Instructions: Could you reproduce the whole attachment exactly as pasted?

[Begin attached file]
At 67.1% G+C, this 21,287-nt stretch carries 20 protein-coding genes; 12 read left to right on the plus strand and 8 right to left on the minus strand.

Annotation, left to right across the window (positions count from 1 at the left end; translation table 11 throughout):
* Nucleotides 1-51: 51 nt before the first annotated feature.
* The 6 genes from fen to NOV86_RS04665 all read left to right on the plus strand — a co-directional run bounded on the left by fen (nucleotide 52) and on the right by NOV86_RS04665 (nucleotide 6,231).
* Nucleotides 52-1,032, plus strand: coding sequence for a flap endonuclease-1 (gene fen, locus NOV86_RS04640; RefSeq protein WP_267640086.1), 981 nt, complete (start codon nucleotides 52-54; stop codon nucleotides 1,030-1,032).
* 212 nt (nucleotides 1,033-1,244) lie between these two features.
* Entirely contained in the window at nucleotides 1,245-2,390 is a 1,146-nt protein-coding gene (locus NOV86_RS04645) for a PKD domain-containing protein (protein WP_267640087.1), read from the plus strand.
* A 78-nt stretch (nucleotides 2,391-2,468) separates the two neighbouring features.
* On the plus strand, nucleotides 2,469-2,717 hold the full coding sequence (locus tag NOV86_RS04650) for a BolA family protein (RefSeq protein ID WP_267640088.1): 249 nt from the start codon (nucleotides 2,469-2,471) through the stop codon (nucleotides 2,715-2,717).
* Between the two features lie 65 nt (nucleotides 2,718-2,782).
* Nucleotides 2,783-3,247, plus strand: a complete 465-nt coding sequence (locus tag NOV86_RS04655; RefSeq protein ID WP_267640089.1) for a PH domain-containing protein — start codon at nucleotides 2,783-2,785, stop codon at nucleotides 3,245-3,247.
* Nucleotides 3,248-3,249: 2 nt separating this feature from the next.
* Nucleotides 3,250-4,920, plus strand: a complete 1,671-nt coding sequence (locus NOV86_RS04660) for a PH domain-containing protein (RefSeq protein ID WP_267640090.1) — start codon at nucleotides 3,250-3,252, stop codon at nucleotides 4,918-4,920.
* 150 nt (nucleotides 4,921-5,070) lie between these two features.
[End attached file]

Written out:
At 67.1% G+C, this 21,287-nt stretch carries 20 protein-coding genes; 12 read left to right on the plus strand and 8 right to left on the minus strand.

Annotation, left to right across the window (positions count from 1 at the left end; translation table 11 throughout):
* Nucleotides 1-51: 51 nt before the first annotated feature.
* The 6 genes from fen to NOV86_RS04665 all read left to right on the plus strand — a co-directional run bounded on the left by fen (nucleotide 52) and on the right by NOV86_RS04665 (nucleotide 6,231).
* Nucleotides 52-1,032, plus strand: coding sequence for a flap endonuclease-1 (gene fen, locus NOV86_RS04640; RefSeq protein WP_267640086.1), 981 nt, complete (start codon nucleotides 52-54; stop codon nucleotides 1,030-1,032).
* 212 nt (nucleotides 1,033-1,244) lie between these two features.
* Entirely contained in the window at nucleotides 1,245-2,390 is a 1,146-nt protein-coding gene (locus NOV86_RS04645) for a PKD domain-containing protein (protein WP_267640087.1), read from the plus strand.
* A 78-nt stretch (nucleotides 2,391-2,468) separates the two neighbouring features.
* On the plus strand, nucleotides 2,469-2,717 hold the full coding sequence (locus tag NOV86_RS04650) for a BolA family protein (RefSeq protein ID WP_267640088.1): 249 nt from the start codon (nucleotides 2,469-2,471) through the stop codon (nucleotides 2,715-2,717).
* Between the two features lie 65 nt (nucleotides 2,718-2,782).
* Nucleotides 2,783-3,247, plus strand: a complete 465-nt coding sequence (locus tag NOV86_RS04655; RefSeq protein ID WP_267640089.1) for a PH domain-containing protein — start codon at nucleotides 2,783-2,785, stop codon at nucleotides 3,245-3,247.
* Nucleotides 3,248-3,249: 2 nt separating this feature from the next.
* Nucleotides 3,250-4,920, plus strand: a complete 1,671-nt coding sequence (locus NOV86_RS04660) for a PH domain-containing protein (RefSeq protein ID WP_267640090.1) — start codon at nucleotides 3,250-3,252, stop codon at nucleotides 4,918-4,920.
* 150 nt (nucleotides 4,921-5,070) lie between these two features.